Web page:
Diversity month is an occasion to honour the unique voices and different cultural origins of people around the globe. It is to acknowledge and celebrate the contributions made by those who lived before us and are still influencing the world today. Here are a few of our favourite books that will bring new perspectives to your life and offer stories that are sure to stay forever with you.
The Black Magic Women by Moushumi Kandali, Parbina Rashid
In order to pack a punch, the author enters a surrealistic mode and liberally sprinkles tale, myth, and metaphors throughout the book. The reader fails to stay an objective observer given the range of emotions these ten tales from the North-east arouse. The Black Magic Women by Moushumi Kandali attempts to introduce readers to Assam’s diverse culture, but does so in a strikingly different way. She removes her Assamese characters from the region and places them in modern society, capturing their struggle to maintain their inherent “Assameseness” while attempting to fit into the broader community.
The Nitopadesha by Nitin Pai
Nitopadesha, a book about good citizenship and citizen-craft that will appeal to the modern reader, is a labyrinth of tales in the style of the Panchatantra and the Jataka tales. Nitin Pai’s compelling translation is a must-read for conscientious citizens of all ages, covering topics like what citizenship means, the ethical dilemmas one encounters as a citizen, and how one can deal with social issues.
Secrets of Divine Love Journal by A. Helwa
The best-selling book Secrets of Divine Love: A Spiritual Journey into the Heart of Islam served as the inspiration for the journal. Secrets of Divine Love Journal can assist you in developing a closer bond with Allah by inspiring and bringing you closer to the core of your faith through heart-centered thoughts, insightful prompts, and thought-provoking inquiries.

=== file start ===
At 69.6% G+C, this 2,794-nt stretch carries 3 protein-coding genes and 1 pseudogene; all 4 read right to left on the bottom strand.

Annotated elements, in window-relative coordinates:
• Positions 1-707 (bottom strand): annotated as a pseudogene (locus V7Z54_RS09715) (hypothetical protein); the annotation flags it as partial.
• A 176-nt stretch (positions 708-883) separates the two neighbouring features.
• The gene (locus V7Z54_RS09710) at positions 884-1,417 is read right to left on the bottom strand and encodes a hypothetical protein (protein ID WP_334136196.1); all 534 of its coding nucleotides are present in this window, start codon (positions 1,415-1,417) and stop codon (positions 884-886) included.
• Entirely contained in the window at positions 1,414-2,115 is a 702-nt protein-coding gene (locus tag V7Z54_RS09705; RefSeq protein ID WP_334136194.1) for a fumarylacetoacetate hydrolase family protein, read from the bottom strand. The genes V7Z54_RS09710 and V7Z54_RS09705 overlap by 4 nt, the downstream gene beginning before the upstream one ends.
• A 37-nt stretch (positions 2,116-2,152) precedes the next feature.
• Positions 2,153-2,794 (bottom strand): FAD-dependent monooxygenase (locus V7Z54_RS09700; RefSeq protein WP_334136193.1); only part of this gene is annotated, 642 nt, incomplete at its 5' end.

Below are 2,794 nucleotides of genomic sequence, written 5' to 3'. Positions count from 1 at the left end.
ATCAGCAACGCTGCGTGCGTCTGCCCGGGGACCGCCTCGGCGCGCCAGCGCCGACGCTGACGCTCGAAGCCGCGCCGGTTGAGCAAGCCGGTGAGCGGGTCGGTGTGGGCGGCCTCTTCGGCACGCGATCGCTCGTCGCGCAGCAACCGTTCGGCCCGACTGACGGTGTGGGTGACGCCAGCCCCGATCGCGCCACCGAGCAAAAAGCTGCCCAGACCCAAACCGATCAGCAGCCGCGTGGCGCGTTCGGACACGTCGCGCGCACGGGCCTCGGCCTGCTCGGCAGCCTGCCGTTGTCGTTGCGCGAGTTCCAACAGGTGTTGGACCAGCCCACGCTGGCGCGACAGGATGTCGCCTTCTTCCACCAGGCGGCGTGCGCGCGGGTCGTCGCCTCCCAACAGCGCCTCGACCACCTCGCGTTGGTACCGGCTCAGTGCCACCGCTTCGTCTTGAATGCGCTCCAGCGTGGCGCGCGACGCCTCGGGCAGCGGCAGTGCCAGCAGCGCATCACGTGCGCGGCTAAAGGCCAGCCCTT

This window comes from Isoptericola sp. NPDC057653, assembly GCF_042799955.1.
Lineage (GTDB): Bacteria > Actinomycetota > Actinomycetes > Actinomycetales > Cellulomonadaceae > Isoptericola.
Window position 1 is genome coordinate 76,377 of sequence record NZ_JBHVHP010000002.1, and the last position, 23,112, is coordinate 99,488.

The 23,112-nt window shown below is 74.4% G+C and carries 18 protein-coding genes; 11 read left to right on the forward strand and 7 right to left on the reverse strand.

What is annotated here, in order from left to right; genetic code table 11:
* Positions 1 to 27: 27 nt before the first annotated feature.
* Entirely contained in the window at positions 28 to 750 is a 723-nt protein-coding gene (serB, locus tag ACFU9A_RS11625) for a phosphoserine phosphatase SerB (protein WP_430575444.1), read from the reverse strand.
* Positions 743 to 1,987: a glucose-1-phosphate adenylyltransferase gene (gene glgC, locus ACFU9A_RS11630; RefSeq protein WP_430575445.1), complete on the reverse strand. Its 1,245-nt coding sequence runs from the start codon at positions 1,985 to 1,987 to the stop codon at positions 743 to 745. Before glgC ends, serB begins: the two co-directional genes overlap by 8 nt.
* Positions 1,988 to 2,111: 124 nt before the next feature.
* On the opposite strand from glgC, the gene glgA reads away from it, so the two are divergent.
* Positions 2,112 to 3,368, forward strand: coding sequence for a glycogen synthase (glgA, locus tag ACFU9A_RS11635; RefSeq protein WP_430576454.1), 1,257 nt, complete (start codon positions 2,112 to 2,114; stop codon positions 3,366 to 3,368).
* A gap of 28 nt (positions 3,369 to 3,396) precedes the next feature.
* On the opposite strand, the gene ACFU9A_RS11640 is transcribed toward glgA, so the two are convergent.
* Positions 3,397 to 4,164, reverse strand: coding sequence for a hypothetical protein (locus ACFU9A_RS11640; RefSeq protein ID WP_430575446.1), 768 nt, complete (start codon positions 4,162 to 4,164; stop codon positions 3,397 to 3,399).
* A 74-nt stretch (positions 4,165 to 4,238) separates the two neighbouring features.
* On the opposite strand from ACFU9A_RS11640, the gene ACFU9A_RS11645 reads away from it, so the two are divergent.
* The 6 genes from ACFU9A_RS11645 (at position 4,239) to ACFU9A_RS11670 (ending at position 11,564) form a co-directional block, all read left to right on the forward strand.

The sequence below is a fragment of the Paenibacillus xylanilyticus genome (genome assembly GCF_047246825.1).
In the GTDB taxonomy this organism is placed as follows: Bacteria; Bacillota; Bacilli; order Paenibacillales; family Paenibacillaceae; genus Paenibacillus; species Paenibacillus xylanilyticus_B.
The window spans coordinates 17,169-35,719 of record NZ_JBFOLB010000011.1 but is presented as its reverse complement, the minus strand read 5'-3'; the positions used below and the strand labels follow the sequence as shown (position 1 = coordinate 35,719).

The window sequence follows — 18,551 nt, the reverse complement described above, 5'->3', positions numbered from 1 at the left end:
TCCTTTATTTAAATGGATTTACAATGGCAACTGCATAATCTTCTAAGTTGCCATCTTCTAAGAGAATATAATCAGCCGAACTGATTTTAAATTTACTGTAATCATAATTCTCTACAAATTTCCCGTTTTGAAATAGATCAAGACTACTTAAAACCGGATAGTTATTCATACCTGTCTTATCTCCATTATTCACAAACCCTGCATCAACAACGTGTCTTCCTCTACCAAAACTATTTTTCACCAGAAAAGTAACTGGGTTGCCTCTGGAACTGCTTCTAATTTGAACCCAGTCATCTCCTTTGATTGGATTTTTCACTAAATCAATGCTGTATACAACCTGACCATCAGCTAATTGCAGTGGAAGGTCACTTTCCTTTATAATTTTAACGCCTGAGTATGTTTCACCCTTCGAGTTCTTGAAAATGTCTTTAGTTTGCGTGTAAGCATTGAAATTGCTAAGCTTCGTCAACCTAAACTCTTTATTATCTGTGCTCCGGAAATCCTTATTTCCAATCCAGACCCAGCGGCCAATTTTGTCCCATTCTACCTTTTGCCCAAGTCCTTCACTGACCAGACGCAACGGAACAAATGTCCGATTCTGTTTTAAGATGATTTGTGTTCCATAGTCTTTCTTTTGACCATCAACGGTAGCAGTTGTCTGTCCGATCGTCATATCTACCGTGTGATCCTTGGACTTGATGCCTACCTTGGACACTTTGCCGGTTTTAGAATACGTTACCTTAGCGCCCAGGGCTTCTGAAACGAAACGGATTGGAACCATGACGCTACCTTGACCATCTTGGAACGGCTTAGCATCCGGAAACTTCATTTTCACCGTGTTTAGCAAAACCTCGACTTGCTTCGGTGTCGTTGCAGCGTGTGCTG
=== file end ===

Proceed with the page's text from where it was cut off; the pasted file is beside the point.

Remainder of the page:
From Darkness Into Light by A.Helwa
From Darkness into Light was written for those who are longing to experience a journey of spiritual deepening. For those who are seeking a close bond with Allah, connection, and hope. It will motivate you to approach the Divine with compassion after reading From Darkness into Light. It will demonstrate to you how to approach God despite all of your uncertainties and insecurities and how to transform your concerns into worship. This book is intended for those who want to approach God honestly and sincerely rather than for those who have a perfect connection with God.
A Man from Motihari by Abdullah Khan
Aslam, an elegant aspiring writer who is healing from a failed relationship, and Jessica, a Los Angeles-based activist and actor in the adult entertainment business, accidentally cross paths and fall hopelessly in love. The story follows these two unlikely characters as they travel against the background of India’s growing right-wing political forces. It transports you to rural India to reveal George Orwell’s close relationship with Motihari, a tiny town in northern Bihar where Gandhi Ji conducted the first Satyagraha experiment.
The Penguin Book of Modern Tibetan Essays by Tenzin Dickie
The Penguin Book of Modern Tibetan Essays is a groundbreaking anthology of modern Tibetan non-fiction. Some of the finest Tibetan authors currently producing work in Tibetan, English, and Chinese are included in this ground-breaking collection, which honours the art of the contemporary Tibetan essay. This collection of personal essays by Tibetan authors marks a historic development in modern Tibetan literature and makes a major contribution to global literature.